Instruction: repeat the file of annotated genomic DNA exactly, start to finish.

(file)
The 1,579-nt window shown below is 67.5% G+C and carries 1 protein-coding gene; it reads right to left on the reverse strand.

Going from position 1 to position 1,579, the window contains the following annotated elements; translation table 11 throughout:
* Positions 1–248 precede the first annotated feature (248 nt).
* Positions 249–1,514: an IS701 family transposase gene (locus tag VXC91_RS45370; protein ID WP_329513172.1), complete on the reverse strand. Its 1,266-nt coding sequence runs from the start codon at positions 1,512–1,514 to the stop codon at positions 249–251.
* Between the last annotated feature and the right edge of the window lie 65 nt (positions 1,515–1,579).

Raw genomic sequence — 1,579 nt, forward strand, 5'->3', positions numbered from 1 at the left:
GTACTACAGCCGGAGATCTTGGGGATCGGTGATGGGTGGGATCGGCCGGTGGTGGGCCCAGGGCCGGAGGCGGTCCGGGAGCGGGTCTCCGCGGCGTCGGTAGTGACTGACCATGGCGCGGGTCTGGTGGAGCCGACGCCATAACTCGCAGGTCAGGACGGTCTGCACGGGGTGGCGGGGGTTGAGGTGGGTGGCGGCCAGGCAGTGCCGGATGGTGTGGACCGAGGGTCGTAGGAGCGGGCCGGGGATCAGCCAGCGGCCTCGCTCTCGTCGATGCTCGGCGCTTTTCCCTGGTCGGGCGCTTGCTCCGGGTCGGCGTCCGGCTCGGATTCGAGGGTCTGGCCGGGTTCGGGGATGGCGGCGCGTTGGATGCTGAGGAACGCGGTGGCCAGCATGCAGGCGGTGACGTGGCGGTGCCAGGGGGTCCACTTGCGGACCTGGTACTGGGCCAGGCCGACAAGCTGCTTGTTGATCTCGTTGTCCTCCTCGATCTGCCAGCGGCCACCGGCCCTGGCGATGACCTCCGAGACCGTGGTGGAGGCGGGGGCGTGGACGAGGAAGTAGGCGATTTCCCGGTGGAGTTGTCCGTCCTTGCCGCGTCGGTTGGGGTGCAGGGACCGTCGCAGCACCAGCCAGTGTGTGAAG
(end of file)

The 1,579-nt window shown below is 67.5% G+C and carries 1 protein-coding gene; it reads right to left on the reverse strand.

Going from position 1 to position 1,579, the window contains the following annotated elements; translation table 11 throughout:
* Positions 1–248 precede the first annotated feature (248 nt).
* Positions 249–1,514: an IS701 family transposase gene (locus tag VXC91_RS45370; protein ID WP_329513172.1), complete on the reverse strand. Its 1,266-nt coding sequence runs from the start codon at positions 1,512–1,514 to the stop codon at positions 249–251.
* Between the last annotated feature and the right edge of the window lie 65 nt (positions 1,515–1,579).

Raw genomic sequence — 1,579 nt, forward strand, 5'->3', positions numbered from 1 at the left:
GTACTACAGCCGGAGATCTTGGGGATCGGTGATGGGTGGGATCGGCCGGTGGTGGGCCCAGGGCCGGAGGCGGTCCGGGAGCGGGTCTCCGCGGCGTCGGTAGTGACTGACCATGGCGCGGGTCTGGTGGAGCCGACGCCATAACTCGCAGGTCAGGACGGTCTGCACGGGGTGGCGGGGGTTGAGGTGGGTGGCGGCCAGGCAGTGCCGGATGGTGTGGACCGAGGGTCGTAGGAGCGGGCCGGGGATCAGCCAGCGGCCTCGCTCTCGTCGATGCTCGGCGCTTTTCCCTGGTCGGGCGCTTGCTCCGGGTCGGCGTCCGGCTCGGATTCGAGGGTCTGGCCGGGTTCGGGGATGGCGGCGCGTTGGATGCTGAGGAACGCGGTGGCCAGCATGCAGGCGGTGACGTGGCGGTGCCAGGGGGTCCACTTGCGGACCTGGTACTGGGCCAGGCCGACAAGCTGCTTGTTGATCTCGTTGTCCTCCTCGATCTGCCAGCGGCCACCGGCCCTGGCGATGACCTCCGAGACCGTGGTGGAGGCGGGGGCGTGGACGAGGAAGTAGGCGATTTCCCGGTGGAGTTGTCCGTCCTTGCCGCGTCGGTTGGGGTGCAGGGACCGTCGCAGCACCAGCCAGTGTGTGAAG